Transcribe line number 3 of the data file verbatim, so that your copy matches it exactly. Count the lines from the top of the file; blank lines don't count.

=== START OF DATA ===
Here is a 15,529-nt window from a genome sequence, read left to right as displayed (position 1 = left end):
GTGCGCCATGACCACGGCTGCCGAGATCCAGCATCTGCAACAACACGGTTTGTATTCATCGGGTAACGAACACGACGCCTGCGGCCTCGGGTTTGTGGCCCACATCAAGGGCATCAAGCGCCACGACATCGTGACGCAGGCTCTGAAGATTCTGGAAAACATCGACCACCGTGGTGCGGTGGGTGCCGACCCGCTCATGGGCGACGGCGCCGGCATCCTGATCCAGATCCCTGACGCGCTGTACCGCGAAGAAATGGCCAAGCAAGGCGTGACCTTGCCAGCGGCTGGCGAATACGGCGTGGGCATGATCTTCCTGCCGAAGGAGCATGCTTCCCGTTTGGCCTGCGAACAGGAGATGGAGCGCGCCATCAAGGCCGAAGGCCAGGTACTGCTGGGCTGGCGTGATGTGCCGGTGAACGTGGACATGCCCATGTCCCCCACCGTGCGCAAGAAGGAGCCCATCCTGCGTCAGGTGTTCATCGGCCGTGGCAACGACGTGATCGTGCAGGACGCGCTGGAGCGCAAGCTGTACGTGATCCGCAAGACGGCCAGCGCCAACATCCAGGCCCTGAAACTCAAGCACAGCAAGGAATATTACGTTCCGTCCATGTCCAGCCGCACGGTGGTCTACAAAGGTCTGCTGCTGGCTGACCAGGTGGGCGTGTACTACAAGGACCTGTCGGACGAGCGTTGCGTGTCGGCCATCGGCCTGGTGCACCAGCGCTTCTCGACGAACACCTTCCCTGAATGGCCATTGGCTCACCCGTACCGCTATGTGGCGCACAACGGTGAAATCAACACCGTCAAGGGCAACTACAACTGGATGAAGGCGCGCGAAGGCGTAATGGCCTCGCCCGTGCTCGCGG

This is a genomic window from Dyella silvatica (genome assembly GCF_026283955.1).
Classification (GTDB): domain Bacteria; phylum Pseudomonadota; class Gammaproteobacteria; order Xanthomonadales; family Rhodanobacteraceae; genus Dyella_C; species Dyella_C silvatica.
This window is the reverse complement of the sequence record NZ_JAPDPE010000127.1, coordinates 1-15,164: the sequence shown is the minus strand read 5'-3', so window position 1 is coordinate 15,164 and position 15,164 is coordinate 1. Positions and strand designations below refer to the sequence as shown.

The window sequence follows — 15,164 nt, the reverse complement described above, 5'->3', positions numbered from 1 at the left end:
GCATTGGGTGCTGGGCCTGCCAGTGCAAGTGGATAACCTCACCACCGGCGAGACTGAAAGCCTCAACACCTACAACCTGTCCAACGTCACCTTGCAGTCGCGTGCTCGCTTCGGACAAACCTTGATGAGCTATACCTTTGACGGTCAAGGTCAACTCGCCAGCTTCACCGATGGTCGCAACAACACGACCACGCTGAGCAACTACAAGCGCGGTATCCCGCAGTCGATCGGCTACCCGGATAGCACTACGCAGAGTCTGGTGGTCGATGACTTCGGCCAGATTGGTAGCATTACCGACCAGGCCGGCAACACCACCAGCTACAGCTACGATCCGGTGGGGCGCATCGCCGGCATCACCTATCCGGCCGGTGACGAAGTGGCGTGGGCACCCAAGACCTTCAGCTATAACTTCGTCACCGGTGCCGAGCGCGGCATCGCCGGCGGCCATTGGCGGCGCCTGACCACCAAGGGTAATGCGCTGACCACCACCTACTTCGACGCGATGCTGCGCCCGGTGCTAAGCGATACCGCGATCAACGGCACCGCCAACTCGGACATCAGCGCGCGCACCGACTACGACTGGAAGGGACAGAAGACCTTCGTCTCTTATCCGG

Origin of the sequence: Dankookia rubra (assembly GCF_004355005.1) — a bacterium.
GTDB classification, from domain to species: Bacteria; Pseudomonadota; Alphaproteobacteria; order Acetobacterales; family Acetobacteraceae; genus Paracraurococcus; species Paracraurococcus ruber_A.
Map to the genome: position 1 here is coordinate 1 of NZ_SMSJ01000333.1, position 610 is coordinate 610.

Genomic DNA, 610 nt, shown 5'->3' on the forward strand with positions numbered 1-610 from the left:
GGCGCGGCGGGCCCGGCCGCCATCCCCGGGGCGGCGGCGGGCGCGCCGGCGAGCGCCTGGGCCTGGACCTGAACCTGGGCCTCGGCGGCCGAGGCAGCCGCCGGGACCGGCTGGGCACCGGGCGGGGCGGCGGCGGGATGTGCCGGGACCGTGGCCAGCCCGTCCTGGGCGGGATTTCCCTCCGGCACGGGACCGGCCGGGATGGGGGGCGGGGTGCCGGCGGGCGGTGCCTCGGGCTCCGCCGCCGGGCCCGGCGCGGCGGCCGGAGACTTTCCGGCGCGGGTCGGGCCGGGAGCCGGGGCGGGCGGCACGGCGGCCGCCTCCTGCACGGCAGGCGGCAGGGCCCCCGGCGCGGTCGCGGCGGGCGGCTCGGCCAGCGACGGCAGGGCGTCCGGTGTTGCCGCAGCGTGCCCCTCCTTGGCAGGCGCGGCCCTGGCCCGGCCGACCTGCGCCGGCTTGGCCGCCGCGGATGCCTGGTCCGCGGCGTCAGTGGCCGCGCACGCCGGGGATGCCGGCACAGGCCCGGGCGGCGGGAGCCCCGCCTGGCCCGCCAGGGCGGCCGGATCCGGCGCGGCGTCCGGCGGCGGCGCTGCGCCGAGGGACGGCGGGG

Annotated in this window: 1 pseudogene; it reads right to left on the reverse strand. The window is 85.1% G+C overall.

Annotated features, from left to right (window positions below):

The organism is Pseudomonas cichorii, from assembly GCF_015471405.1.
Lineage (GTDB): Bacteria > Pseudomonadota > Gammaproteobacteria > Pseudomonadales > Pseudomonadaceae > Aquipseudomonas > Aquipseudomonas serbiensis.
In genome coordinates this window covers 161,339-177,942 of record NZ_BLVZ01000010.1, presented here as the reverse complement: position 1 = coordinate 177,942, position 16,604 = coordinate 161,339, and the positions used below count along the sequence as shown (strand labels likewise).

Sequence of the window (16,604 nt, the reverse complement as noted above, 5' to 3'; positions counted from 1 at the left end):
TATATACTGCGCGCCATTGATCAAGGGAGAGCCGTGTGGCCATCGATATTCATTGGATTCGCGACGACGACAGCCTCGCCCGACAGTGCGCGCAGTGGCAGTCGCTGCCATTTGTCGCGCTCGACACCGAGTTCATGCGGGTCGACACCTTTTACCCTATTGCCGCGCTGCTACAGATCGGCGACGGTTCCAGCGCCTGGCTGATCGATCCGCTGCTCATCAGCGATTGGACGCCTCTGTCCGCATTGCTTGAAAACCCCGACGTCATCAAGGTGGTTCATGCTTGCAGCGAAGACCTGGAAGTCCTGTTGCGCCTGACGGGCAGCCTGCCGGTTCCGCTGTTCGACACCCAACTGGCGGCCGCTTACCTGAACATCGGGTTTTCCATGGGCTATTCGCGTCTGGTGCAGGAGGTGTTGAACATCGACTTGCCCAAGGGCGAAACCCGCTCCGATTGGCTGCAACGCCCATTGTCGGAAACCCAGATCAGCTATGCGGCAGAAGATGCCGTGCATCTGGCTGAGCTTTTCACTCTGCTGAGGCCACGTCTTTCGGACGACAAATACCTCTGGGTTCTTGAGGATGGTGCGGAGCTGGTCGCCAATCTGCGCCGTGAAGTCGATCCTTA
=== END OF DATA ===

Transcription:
This is a genomic window from Dyella silvatica (genome assembly GCF_026283955.1).